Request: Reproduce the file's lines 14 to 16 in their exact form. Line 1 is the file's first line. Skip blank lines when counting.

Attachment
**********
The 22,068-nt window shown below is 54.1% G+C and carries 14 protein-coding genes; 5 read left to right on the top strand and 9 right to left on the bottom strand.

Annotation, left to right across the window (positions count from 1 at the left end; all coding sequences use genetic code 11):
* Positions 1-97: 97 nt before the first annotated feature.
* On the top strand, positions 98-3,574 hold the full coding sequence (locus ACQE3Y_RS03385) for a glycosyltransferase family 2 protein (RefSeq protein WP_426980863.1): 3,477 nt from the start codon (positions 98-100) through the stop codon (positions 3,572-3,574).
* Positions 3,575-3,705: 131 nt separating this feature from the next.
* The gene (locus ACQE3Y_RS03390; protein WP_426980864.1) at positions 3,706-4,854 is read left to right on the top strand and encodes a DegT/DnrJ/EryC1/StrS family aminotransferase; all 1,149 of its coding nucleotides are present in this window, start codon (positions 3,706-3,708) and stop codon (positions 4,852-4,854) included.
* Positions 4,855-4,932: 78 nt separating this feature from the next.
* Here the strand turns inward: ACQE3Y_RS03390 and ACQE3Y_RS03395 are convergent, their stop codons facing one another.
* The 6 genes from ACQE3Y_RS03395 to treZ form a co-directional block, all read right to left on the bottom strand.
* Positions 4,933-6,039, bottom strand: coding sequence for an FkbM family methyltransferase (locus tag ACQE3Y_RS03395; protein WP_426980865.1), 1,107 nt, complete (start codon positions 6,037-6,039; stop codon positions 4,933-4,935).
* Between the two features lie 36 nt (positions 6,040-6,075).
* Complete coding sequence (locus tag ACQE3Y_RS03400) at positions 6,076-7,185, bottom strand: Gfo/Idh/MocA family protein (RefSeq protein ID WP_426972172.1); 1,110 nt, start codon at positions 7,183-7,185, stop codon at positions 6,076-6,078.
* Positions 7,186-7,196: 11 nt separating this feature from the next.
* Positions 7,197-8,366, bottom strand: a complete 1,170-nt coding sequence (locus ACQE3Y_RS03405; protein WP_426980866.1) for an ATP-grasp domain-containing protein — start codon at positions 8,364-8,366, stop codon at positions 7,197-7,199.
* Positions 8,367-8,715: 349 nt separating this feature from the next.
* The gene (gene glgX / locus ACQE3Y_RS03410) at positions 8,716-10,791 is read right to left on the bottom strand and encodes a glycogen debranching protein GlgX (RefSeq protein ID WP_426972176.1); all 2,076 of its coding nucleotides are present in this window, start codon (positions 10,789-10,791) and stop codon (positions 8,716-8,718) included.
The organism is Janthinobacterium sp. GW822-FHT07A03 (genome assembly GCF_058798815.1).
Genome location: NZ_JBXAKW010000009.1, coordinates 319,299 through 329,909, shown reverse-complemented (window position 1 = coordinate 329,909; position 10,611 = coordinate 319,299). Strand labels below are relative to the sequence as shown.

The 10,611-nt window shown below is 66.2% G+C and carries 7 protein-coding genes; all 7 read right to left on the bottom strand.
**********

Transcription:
* Positions 7,197-8,366, bottom strand: a complete 1,170-nt coding sequence (locus ACQE3Y_RS03405; protein WP_426980866.1) for an ATP-grasp domain-containing protein — start codon at positions 8,364-8,366, stop codon at positions 7,197-7,199.
* Positions 8,367-8,715: 349 nt separating this feature from the next.
* The gene (gene glgX / locus ACQE3Y_RS03410) at positions 8,716-10,791 is read right to left on the bottom strand and encodes a glycogen debranching protein GlgX (RefSeq protein ID WP_426972176.1); all 2,076 of its coding nucleotides are present in this window, start codon (positions 10,789-10,791) and stop codon (positions 8,716-8,718) included.